ODESSA, Ukraine — After capturing the strategic city of Kherson, Russian forces pushed west on Thursday, moving along the southern Black Sea coast in the direction of Odessa. They continued to lay siege to the critical port city of Mariupol in Ukraine’s east, though there was no indication that they had captured it.
After eight days of war, Russian troops deployed in Ukraine’s southern theater finally appeared to be building some momentum. But their progress has been far slower than military analysts would have expected given their massive advantages over the Ukrainian military.
For eight years, President Vladimir V. Putin of Russia has been building what amounts to a sprawling military staging area in the Crimean Peninsula, which Russia annexed in 2014. Forces stationed there should have been well equipped to charge out of their bases and seize swaths of southern Ukrainian territory the moment the order was given to invade. Russia’s near naval monopoly in the Black Sea and the Sea of Azov should have provided additional fire power to assist ground troops.
Instead, their advancement has been sluggish, beset by logistical issues and a seeming inability of commanders to coordinate disparate military forces, which if combined effectively should have easily overwhelmed Ukraine’s defenses.
“I thought along the Black Sea coast was where they would have their best success immediately because of the huge advantage of having this bridgehead in Crimea,” said Lt. Gen. Ben Hodges, the former commander of the U.S. Army in Europe.
Mariupol continued to hold out on Thursday despite a withering Russian bombardment that cut power, water and heat to the city. But the mayor, Vadym Boichenko, painted a grim picture of the Russian siege.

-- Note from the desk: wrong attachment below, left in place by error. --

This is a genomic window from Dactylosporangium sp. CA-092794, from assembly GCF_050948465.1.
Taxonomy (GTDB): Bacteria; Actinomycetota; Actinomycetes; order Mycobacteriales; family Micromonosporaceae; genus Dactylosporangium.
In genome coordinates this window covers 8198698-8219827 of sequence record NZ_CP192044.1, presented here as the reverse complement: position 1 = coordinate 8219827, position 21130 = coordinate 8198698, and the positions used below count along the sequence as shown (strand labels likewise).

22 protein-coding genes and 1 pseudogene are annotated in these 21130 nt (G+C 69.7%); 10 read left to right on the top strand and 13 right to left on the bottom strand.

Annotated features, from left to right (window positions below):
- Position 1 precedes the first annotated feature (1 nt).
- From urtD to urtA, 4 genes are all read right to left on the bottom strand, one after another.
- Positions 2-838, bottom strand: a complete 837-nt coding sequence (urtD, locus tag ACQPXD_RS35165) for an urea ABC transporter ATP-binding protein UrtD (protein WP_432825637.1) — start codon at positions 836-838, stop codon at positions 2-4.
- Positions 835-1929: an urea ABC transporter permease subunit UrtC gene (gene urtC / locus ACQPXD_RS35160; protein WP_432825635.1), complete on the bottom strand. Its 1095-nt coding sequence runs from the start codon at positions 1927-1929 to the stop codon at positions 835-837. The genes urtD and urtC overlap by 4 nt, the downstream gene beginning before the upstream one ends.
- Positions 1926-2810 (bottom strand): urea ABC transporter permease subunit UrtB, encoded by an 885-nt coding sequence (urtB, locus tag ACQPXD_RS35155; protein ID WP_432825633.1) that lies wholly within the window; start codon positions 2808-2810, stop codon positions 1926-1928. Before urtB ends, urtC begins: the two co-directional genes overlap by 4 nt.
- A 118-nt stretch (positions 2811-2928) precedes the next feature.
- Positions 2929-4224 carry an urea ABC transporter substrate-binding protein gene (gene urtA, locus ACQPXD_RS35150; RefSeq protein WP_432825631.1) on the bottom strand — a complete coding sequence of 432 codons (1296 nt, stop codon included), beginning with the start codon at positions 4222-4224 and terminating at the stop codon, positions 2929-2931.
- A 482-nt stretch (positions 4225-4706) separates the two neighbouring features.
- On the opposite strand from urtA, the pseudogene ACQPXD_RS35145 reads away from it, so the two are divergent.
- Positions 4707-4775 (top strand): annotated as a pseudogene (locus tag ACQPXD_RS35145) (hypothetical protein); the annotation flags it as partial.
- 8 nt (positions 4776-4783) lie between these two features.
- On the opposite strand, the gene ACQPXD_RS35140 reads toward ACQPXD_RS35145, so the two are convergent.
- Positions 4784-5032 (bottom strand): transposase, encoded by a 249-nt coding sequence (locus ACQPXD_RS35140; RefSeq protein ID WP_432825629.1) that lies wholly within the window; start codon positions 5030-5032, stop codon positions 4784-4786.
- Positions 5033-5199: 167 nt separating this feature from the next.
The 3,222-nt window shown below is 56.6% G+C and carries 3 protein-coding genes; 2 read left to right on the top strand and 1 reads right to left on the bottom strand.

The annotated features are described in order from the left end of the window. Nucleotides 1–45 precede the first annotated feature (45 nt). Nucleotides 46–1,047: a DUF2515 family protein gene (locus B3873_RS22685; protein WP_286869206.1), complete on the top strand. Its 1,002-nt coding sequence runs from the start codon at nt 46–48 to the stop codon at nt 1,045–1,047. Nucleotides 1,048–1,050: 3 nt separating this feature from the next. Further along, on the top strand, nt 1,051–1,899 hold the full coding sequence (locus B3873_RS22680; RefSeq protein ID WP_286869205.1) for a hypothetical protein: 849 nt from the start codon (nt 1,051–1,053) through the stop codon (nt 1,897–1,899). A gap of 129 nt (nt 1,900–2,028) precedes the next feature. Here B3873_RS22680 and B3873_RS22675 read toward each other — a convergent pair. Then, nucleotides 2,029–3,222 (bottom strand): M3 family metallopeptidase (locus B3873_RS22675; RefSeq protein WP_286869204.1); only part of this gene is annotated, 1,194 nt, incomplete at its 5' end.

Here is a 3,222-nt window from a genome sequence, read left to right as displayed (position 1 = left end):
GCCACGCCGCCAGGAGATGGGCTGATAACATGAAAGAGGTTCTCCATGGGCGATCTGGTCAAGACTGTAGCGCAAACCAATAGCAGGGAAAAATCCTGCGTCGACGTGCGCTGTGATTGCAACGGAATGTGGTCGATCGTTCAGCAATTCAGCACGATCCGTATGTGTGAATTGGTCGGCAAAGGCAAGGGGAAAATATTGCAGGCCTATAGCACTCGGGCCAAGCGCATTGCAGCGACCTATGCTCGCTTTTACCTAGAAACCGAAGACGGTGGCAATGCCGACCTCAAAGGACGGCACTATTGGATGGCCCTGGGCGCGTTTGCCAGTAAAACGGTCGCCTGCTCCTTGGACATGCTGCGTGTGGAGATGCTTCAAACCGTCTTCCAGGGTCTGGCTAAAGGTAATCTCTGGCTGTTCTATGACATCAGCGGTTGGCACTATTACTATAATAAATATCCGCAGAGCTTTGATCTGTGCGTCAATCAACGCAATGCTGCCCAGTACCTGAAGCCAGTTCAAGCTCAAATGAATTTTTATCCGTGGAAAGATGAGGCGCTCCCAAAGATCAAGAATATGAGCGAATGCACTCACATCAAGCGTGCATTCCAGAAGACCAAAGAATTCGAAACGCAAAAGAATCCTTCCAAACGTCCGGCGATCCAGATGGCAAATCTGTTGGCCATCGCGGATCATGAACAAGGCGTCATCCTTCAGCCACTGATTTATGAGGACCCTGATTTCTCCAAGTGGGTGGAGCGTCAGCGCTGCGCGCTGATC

“Mariupol is still being shelled,” he said in a statement on Facebook. “The women, kids and elderly people are suffering.”
Despite pounding Russian artillery strikes in Kyiv, the capital, and Kharkiv, Ukraine’s second largest city, there has been very little advancement in recent days among troops stationed in the country’s north.
In the south, the campaign to seize the southern coastline was given a boost this week with the capture of Kherson, a city of 300,000 people that is an important ship building center. From there, Russian troops have been on the move in the direction of Mykolaiv, another port city on the Black Sea.
On Thursday, Mykolaiv’s mayor, Oleksandr Senkevych, said roughly 800 Russian vehicles, including a column of grad rocket launchers, was headed toward the city, which has one of Ukraine’s three largest ports, from north, east and south. As of Thursday morning, there had been no shelling inside the city. But Ukrainian forces on the city perimeter have been fired on by long-range rockets, forcing them to move positions constantly, Mr. Senkevych said.
“The city is ready for war,” Mr. Senkevych said.
But charging further down the coastline could put Russian forces in danger of stretching themselves too thinly, said Michael Kofman, the director of Russia studies at CNA, a research institute based in Arlington, Va. Already, the forces in Ukraine’s south and elsewhere appear in some instances to have outpaced logistical units, forcing them to stop and wait for fuel and other supplies.